Employment Tax

If widespread news reports are any indication, many people—employers and employees alike—are thinking about increased taxes in 2013 and what can be done to minimize their impact.

Some tax increases in 2013 are a sure thing.  For example, the employee share of Medicare taxes will increase to 2.35% for wages in excess of $250,000 (for married individuals filing jointly), $125,000 (for married individuals filing separately), and $200,000 (in any other case).

But, even as the end of the year looms, it is unclear whether other potential tax increases will take effect.  If the so-called Bush tax cuts expire, income tax rates will increase.  If the “payroll tax holiday” is not extended, the employee share of Social Security taxes will increase to 6.2% from its current 4.2%.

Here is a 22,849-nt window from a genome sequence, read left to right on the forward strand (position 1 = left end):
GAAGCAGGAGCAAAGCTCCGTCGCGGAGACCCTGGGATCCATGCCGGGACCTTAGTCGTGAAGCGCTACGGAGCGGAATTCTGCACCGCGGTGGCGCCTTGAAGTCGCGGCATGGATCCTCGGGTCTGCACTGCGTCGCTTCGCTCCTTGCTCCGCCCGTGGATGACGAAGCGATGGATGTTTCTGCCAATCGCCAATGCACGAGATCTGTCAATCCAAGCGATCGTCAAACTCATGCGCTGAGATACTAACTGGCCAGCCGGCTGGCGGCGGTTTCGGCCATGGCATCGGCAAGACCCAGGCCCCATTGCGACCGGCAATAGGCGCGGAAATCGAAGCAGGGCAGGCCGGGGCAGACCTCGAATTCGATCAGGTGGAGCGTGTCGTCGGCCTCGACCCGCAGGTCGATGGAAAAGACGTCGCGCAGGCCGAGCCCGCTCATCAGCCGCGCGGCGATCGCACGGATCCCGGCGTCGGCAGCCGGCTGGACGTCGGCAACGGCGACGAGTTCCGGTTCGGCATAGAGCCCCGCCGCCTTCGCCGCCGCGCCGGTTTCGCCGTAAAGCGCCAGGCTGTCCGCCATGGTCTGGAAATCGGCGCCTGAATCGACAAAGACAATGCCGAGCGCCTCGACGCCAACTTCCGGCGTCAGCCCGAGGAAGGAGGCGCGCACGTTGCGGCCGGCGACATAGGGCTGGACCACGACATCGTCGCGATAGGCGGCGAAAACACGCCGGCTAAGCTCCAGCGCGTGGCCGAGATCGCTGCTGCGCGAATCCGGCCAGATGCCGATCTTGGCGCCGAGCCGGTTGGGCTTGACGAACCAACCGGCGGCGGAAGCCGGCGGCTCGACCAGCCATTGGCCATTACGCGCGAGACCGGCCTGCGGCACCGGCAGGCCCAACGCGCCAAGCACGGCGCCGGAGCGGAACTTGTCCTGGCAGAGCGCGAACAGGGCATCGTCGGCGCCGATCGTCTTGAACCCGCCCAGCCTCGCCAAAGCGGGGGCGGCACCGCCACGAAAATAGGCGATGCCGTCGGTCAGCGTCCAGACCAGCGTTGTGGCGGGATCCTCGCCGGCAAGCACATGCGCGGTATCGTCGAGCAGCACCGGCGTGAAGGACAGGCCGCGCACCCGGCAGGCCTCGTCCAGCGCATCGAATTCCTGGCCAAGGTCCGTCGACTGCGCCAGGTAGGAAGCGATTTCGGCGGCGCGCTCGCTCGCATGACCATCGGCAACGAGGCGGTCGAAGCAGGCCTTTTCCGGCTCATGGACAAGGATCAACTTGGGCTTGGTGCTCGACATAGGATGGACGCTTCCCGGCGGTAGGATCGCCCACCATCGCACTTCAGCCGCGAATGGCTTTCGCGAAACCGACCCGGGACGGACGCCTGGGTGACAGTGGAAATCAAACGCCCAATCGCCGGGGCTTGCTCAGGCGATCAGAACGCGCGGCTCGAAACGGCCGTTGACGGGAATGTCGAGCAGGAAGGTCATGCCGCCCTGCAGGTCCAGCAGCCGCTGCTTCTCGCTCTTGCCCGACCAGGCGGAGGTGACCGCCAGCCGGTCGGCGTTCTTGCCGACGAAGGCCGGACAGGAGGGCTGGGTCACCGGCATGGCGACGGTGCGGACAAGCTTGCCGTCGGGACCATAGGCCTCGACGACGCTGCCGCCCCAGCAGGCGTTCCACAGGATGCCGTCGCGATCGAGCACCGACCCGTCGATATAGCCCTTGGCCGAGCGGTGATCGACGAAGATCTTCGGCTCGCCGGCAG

Due to the uncertain tax landscape for 2013, employers may wish to consider accelerating certain payments and awards into 2012 when taxes will generally be lower.  However, in so doing, employers should be careful to avoid certain potential pitfalls. 
Continue Reading Accelerating Compensation into 2012 to Avoid 2013 Tax Increases

Today the United States Court of Appeals for the Sixth Circuit sided with taxpayers in affirming the decision of a district court that certain severance payments that qualify as supplemental unemployment compensation benefit payments (or “SUB” payments) for federal income tax purposes are not subject to tax under the Federal Insurance Contribution Act (FICA).  United